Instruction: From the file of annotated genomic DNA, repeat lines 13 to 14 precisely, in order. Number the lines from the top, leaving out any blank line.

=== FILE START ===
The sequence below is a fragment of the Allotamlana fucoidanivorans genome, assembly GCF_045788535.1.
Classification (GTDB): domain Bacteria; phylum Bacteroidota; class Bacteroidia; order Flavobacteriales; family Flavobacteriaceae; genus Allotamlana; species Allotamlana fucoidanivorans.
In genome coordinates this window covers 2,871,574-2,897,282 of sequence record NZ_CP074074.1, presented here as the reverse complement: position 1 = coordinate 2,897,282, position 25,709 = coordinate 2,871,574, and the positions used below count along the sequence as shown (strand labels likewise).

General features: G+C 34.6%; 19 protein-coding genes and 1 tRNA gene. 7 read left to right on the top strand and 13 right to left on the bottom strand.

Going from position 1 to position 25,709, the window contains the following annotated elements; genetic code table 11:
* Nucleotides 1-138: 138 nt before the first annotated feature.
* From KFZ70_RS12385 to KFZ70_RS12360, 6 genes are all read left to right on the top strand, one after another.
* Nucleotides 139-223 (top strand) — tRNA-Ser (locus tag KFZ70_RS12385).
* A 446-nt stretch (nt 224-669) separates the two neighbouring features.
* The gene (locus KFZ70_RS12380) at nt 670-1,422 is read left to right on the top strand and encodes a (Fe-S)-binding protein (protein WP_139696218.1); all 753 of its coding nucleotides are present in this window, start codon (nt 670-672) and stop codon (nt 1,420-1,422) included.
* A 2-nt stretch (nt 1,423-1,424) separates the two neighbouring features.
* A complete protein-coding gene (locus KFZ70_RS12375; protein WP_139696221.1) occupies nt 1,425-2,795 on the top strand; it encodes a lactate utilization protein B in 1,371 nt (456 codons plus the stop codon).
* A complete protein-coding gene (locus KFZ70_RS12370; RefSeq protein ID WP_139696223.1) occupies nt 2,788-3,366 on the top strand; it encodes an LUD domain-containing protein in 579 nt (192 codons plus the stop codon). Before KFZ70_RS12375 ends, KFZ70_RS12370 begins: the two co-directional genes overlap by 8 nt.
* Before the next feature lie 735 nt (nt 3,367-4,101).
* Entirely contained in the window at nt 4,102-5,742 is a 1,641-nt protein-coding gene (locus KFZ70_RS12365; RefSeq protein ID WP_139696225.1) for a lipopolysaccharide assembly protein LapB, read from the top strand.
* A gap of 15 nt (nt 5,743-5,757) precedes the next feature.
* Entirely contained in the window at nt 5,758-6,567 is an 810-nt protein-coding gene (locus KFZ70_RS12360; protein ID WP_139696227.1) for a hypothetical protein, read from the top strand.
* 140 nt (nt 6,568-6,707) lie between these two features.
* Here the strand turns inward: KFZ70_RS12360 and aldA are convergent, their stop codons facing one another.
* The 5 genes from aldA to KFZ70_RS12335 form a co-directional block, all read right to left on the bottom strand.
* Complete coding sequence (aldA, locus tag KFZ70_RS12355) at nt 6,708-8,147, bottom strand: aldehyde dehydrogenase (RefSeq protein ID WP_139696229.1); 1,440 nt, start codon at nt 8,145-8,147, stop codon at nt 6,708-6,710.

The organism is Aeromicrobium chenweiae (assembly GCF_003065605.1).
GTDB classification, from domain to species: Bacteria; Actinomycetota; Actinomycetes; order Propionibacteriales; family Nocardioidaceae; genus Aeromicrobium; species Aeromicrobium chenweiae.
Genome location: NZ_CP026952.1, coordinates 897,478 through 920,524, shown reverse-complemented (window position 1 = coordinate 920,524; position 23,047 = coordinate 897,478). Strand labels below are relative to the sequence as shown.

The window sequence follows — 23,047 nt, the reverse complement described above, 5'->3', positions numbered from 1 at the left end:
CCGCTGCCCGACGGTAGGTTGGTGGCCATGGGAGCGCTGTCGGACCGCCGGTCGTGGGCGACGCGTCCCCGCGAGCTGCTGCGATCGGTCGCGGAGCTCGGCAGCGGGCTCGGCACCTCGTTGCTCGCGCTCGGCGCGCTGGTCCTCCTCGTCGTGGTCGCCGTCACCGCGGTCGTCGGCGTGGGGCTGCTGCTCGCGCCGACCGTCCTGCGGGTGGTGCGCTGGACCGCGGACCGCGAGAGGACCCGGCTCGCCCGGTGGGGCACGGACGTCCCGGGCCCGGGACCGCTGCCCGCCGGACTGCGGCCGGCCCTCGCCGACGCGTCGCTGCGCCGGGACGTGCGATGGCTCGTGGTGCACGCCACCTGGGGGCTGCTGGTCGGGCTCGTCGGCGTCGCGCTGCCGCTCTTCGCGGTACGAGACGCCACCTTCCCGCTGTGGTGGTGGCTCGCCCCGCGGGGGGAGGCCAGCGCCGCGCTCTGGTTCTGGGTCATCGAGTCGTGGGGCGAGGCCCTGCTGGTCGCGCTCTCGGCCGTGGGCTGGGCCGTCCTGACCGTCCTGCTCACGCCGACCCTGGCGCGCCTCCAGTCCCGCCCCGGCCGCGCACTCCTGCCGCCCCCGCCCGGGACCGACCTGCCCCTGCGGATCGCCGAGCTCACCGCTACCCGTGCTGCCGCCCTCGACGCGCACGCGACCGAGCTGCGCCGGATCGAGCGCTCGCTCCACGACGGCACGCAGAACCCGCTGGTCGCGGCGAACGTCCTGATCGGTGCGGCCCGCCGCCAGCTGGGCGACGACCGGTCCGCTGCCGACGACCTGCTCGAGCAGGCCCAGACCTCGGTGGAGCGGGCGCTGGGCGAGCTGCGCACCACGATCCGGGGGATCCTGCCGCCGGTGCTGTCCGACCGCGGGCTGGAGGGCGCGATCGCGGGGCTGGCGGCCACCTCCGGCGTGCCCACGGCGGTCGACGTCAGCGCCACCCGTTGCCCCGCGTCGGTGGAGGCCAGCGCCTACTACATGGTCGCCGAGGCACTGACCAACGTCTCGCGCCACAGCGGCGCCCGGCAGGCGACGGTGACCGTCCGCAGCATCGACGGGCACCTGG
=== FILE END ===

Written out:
* A complete protein-coding gene (locus KFZ70_RS12370; RefSeq protein ID WP_139696223.1) occupies nt 2,788-3,366 on the top strand; it encodes an LUD domain-containing protein in 579 nt (192 codons plus the stop codon). Before KFZ70_RS12375 ends, KFZ70_RS12370 begins: the two co-directional genes overlap by 8 nt.
* Before the next feature lie 735 nt (nt 3,367-4,101).